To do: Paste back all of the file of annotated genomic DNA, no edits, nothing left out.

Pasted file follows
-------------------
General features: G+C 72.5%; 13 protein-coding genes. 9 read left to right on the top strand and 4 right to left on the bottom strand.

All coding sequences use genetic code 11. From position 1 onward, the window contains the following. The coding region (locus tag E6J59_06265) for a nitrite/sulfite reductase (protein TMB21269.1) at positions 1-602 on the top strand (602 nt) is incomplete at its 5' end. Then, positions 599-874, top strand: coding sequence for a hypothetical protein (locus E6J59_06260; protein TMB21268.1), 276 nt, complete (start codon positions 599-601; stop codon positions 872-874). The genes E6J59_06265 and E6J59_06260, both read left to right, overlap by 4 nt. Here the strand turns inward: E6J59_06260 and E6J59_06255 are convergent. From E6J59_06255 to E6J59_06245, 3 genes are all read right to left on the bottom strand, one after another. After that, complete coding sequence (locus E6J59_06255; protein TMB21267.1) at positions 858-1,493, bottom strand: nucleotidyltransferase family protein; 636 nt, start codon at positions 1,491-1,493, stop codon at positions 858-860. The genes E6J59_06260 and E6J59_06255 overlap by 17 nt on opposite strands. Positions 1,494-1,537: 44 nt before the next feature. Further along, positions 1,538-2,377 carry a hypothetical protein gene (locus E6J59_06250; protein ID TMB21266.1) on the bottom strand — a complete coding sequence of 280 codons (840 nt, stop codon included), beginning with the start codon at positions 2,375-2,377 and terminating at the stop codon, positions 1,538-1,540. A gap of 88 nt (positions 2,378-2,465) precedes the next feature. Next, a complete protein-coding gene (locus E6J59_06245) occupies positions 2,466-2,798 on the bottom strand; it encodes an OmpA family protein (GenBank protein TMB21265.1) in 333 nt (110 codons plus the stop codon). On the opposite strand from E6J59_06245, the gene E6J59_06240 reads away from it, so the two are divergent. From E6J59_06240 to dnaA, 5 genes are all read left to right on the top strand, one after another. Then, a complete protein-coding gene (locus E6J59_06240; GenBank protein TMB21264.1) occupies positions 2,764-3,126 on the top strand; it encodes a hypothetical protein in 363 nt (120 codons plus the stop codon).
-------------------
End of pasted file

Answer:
General features: G+C 72.5%; 13 protein-coding genes. 9 read left to right on the top strand and 4 right to left on the bottom strand.

All coding sequences use genetic code 11. From position 1 onward, the window contains the following. The coding region (locus tag E6J59_06265) for a nitrite/sulfite reductase (protein TMB21269.1) at positions 1-602 on the top strand (602 nt) is incomplete at its 5' end. Then, positions 599-874, top strand: coding sequence for a hypothetical protein (locus E6J59_06260; protein TMB21268.1), 276 nt, complete (start codon positions 599-601; stop codon positions 872-874). The genes E6J59_06265 and E6J59_06260, both read left to right, overlap by 4 nt. Here the strand turns inward: E6J59_06260 and E6J59_06255 are convergent. From E6J59_06255 to E6J59_06245, 3 genes are all read right to left on the bottom strand, one after another. After that, complete coding sequence (locus E6J59_06255; protein TMB21267.1) at positions 858-1,493, bottom strand: nucleotidyltransferase family protein; 636 nt, start codon at positions 1,491-1,493, stop codon at positions 858-860. The genes E6J59_06260 and E6J59_06255 overlap by 17 nt on opposite strands. Positions 1,494-1,537: 44 nt before the next feature. Further along, positions 1,538-2,377 carry a hypothetical protein gene (locus E6J59_06250; protein ID TMB21266.1) on the bottom strand — a complete coding sequence of 280 codons (840 nt, stop codon included), beginning with the start codon at positions 2,375-2,377 and terminating at the stop codon, positions 1,538-1,540. A gap of 88 nt (positions 2,378-2,465) precedes the next feature. Next, a complete protein-coding gene (locus E6J59_06245) occupies positions 2,466-2,798 on the bottom strand; it encodes an OmpA family protein (GenBank protein TMB21265.1) in 333 nt (110 codons plus the stop codon). On the opposite strand from E6J59_06245, the gene E6J59_06240 reads away from it, so the two are divergent. From E6J59_06240 to dnaA, 5 genes are all read left to right on the top strand, one after another. Then, a complete protein-coding gene (locus E6J59_06240; GenBank protein TMB21264.1) occupies positions 2,764-3,126 on the top strand; it encodes a hypothetical protein in 363 nt (120 codons plus the stop codon).